Zambia Travel Guide

Zambia Travel Guide

Vast lakes, rich wetlands, breathtaking African sunsets and a custom of superb guiding contribute to Zambia’s immense appeal as a safari location.

Its most famous landmark, Victoria Falls, which it shares with Zimbabwe, attracts nature lovers and thrillseekers similar. Visit in March or April, when the falls are in full spate, and you’ll be greatly surprised by the rainbows, the roar of the fast-falling water and the dense, drenching clouds of spray. The Zambezi River, which is glassy-smooth above the falls and wild below, is ideal for canoe safaris and adrenaline rush activities such as white-water rafting and river surfing. There’s beautiful riverside lodges dotted along its upper banks.

Its safari lodges and camps, which range from simple fly-camps to luxurious lodges, make excellent use of natural materials and have an authentic atmosphere which puts you fully in contact together with your surroundings. Book a stay here, and you’ll nod off to the hooting of owls, the distant roar of lions and perhaps the loud munching sound of hippos grazing nearby. Some are seasonal bushcamps; situated beside rivers which floodwater in the rainy season, these are rebuilt afresh each year. Others are comfortable, permanent camps with safari tents that come fully equipped with their own private bathrooms.

Zambia is not as high-profile a safari location as Kenya, Tanzania or South Africa, but it’s a favourite with those in the know. Full of inspiring landscapes and engaging wildlife, it’s an excellent choice for those who require to immerse themselves in a pristine wilderness.

Zambia’s South Luangwa National Park is of the best places in Africa to see nature in the raw. This is the home of the legendary African walking safari. By leaving the vehicle in camp and setting off on foot with an armed scout and an professional guide, your connection with the bush is intimate and fascinating. This is a superb way to appreciate the sounds, smells and details that are all simple to miss on a game drive. If you’re blessed, you may also have heart-racing ground-level views of massive game such as giraffes and massive felines.

The Zambian government has long recognised the economic importance of its wildernesses and is acutely aware of environmental concerns: one-third of the country is given over to national parks and game reserves. Explore these in the company of the nation’s professional but down-to-earth safari guides and you can spend your days relaxing beside a broad river while elephants drink their fill in the distance, watching eagles, storks and herons beside a shimmering lakeshore or heading out in a 4×4 to look for leopards after dark.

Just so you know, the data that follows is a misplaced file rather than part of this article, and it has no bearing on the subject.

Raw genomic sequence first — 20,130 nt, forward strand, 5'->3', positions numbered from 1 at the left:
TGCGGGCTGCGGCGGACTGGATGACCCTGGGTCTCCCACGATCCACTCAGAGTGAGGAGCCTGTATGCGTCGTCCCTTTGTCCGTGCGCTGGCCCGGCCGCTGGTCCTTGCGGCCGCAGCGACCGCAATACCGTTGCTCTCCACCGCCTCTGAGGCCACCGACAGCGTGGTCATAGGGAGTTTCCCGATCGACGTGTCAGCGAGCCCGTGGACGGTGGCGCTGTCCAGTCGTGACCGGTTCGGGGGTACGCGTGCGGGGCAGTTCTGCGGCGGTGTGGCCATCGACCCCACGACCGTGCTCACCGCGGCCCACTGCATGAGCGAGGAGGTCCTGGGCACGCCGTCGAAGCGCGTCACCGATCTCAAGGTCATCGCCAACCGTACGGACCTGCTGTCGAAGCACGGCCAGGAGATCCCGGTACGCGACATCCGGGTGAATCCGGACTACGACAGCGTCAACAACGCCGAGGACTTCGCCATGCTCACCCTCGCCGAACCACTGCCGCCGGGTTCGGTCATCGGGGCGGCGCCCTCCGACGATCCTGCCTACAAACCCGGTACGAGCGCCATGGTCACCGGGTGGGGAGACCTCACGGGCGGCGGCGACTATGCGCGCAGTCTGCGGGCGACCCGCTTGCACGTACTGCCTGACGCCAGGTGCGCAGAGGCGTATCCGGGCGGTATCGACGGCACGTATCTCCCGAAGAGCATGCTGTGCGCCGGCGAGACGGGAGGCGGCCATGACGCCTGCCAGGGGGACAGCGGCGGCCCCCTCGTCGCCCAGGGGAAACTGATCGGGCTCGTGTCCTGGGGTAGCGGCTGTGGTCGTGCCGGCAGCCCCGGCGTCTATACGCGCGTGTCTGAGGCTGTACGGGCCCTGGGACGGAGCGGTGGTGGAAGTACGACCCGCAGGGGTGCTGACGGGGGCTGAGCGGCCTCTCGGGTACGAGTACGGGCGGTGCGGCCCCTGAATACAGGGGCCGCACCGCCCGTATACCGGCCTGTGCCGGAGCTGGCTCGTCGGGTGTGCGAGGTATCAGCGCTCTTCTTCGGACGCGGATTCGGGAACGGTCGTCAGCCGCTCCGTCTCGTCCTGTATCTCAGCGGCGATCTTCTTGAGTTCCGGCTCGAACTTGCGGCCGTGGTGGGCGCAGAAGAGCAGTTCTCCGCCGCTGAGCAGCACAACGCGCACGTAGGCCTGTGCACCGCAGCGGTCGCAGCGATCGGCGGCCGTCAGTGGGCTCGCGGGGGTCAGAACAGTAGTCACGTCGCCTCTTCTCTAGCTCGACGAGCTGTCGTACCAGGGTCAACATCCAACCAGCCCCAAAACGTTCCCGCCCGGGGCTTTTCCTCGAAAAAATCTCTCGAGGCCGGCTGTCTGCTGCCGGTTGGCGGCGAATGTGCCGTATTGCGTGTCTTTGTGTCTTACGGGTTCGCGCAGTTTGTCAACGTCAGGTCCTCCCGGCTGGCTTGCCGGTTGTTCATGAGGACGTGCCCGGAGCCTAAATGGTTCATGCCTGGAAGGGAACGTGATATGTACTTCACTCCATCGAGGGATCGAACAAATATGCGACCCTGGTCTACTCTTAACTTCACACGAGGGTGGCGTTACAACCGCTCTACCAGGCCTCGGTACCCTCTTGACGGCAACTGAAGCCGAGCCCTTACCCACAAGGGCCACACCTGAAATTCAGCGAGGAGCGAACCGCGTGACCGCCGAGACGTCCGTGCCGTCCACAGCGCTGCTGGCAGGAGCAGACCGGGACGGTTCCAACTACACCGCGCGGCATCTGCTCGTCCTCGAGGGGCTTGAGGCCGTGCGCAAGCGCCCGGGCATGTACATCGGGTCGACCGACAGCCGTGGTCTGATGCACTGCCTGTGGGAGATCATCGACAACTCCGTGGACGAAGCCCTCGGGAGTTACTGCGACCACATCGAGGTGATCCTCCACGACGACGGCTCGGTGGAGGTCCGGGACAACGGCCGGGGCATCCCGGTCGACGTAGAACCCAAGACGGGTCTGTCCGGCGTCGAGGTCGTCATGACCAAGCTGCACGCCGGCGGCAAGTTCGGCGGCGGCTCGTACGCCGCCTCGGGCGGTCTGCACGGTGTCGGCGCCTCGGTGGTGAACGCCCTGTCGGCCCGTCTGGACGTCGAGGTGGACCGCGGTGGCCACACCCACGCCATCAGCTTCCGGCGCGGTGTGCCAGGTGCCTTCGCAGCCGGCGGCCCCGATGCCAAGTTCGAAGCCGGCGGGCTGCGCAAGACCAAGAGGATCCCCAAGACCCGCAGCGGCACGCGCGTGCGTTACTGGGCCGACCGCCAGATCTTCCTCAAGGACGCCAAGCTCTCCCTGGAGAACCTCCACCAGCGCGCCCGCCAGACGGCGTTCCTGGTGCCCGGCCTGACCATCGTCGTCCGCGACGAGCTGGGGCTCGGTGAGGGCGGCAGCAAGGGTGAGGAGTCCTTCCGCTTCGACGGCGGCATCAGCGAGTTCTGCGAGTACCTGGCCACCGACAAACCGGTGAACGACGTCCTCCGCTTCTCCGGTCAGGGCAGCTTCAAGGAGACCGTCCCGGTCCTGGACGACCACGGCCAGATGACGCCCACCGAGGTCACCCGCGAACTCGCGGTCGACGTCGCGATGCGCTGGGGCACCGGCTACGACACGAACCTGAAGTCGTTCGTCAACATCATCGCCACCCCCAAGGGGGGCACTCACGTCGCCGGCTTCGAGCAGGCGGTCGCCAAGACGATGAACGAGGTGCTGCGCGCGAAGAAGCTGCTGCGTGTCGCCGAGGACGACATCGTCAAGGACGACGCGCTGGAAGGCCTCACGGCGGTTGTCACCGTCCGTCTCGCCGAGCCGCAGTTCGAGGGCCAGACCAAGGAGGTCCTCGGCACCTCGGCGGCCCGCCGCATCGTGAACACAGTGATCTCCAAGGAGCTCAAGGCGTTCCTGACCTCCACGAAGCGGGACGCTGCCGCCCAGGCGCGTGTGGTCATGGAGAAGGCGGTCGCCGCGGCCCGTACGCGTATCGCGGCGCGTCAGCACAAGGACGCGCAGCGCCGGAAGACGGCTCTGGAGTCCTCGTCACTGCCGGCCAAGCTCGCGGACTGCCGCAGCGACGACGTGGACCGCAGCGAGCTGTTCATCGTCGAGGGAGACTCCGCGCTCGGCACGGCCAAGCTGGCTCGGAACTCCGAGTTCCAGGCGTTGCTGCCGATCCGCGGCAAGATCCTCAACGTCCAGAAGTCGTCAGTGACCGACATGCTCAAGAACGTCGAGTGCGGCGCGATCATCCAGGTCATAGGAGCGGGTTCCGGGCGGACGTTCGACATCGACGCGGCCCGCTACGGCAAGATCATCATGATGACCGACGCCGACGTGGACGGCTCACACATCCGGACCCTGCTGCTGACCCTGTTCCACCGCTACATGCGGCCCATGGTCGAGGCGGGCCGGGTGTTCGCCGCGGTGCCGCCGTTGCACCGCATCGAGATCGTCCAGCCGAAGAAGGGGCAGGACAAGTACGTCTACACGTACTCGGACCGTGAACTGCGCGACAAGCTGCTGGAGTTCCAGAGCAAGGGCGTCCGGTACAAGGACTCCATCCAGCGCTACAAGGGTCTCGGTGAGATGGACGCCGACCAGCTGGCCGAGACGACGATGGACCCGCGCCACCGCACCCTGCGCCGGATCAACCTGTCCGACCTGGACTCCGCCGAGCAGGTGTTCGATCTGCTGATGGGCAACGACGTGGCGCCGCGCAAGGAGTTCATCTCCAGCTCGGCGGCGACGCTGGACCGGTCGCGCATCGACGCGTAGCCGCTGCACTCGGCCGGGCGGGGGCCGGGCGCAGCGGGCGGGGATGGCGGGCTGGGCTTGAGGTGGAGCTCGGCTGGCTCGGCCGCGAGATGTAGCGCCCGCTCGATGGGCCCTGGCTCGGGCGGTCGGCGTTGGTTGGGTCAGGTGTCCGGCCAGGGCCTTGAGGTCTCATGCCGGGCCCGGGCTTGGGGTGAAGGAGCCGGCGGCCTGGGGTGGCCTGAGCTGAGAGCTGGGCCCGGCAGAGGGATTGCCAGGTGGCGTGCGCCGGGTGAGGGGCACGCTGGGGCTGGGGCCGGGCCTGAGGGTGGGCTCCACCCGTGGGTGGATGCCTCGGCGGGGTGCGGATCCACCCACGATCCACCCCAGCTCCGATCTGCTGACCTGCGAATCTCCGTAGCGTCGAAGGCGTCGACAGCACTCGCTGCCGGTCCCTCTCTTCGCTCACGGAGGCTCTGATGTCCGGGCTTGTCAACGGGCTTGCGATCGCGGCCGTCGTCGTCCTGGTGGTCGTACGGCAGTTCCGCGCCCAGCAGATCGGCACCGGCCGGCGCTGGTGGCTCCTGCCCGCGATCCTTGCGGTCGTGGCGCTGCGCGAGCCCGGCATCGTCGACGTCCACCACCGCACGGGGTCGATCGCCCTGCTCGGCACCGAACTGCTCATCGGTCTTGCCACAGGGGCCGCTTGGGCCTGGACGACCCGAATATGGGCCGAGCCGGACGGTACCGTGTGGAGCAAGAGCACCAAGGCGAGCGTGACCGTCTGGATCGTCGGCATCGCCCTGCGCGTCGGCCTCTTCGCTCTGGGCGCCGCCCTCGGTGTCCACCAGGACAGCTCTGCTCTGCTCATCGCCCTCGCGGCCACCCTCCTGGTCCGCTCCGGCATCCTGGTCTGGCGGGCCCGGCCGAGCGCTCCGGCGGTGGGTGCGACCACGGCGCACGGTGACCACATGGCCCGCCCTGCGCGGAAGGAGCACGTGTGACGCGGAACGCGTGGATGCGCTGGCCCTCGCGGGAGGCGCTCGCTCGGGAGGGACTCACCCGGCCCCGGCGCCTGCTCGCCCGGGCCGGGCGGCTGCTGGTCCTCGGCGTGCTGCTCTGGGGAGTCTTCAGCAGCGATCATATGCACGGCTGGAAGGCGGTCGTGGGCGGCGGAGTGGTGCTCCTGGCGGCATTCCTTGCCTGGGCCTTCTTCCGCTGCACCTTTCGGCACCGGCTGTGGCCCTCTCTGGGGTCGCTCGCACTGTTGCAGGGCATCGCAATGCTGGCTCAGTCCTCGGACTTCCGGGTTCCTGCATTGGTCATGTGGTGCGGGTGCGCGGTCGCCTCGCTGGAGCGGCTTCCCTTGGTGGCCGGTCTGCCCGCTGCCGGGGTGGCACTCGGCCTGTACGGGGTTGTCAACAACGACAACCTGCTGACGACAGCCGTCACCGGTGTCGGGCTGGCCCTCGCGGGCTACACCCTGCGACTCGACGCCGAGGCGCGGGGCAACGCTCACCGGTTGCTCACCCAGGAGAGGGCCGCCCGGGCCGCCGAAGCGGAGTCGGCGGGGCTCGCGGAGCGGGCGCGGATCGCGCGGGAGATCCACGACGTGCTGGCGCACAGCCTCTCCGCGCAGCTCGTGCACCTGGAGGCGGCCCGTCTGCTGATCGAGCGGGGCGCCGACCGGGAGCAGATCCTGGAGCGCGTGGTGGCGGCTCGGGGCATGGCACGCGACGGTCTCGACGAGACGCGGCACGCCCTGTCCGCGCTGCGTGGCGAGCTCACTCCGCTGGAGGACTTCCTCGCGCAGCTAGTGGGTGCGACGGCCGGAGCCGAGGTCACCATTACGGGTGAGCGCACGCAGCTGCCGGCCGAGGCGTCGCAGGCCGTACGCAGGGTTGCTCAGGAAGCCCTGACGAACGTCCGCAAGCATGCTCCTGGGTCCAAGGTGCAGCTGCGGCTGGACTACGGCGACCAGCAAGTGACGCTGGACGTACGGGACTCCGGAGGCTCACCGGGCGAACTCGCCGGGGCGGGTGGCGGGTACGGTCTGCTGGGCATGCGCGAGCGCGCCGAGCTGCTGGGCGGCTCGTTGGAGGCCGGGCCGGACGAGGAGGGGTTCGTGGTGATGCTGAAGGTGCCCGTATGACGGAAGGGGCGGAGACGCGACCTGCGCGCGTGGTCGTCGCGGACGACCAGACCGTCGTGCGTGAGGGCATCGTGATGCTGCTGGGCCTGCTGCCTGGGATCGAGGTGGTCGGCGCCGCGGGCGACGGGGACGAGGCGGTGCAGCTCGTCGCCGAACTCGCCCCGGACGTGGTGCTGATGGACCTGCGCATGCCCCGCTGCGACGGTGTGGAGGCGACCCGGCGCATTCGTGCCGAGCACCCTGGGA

This is a lovely place to track down a number of Africa’s rarer wildlife spectacles, such as carmine bee-eaters nesting or migratory fruit bats flooding in from their feeding grounds. Zambia also offers plenty of opportunities to witness a traditional cultural festival. The calendar is punctuated by plenty of ancient, vibrant celebrations of music, drumming and dance, marking rites of passage and the changing seasons.

When To Go

The Zambian year is divided into the dry and wet seasons. The dry season (May to October) is a great time for rafting, canoeing, wildlife viewing, and trekking. You’re also able to see Victoria Falls’ striking rock formations due to the low water level. The rainy season (November to April) is better for birdwatching, and is when Victoria Falls is at its peak and most impressive. Flooding caused by the rains can make canoeing and rafting dangerous.

Also consider timing your visit to coincide with one of Zambia’s many festivals. Kuomboka, the most famous, commemorates the migration of the Lozi king from his dry season abode in Lealui to his wet season palace downriver in Limulunga. A fleet of barges accompanies the king to his destination, where a great feast is prepared. Kuomboka takes place around Easter.

Zambia Top Tips

  • Trekking with the assistance of a knowledgeable and qualified guide will ensure your safety as well as enhance your experience.
  • Distances between towns and attractions can be large, and transportation for independent travellers can sometimes be difficult to arrange.
  • Anti-malarial medications are recommended for all visitors to Zambia.
  • Tap water throughout the country is generally not drinkable.

Classic Itineraries

  • Rafting the Zambezi
  • Trekking through the Luangwa Valley
  • Birding at Lochinvar National Park
  • Elephant-back safari through the Masuwe River Valley
  • Canoeing the lower Zambezi
  • Trekking in Lower Zambezi National Park
  • Visit Victoria Falls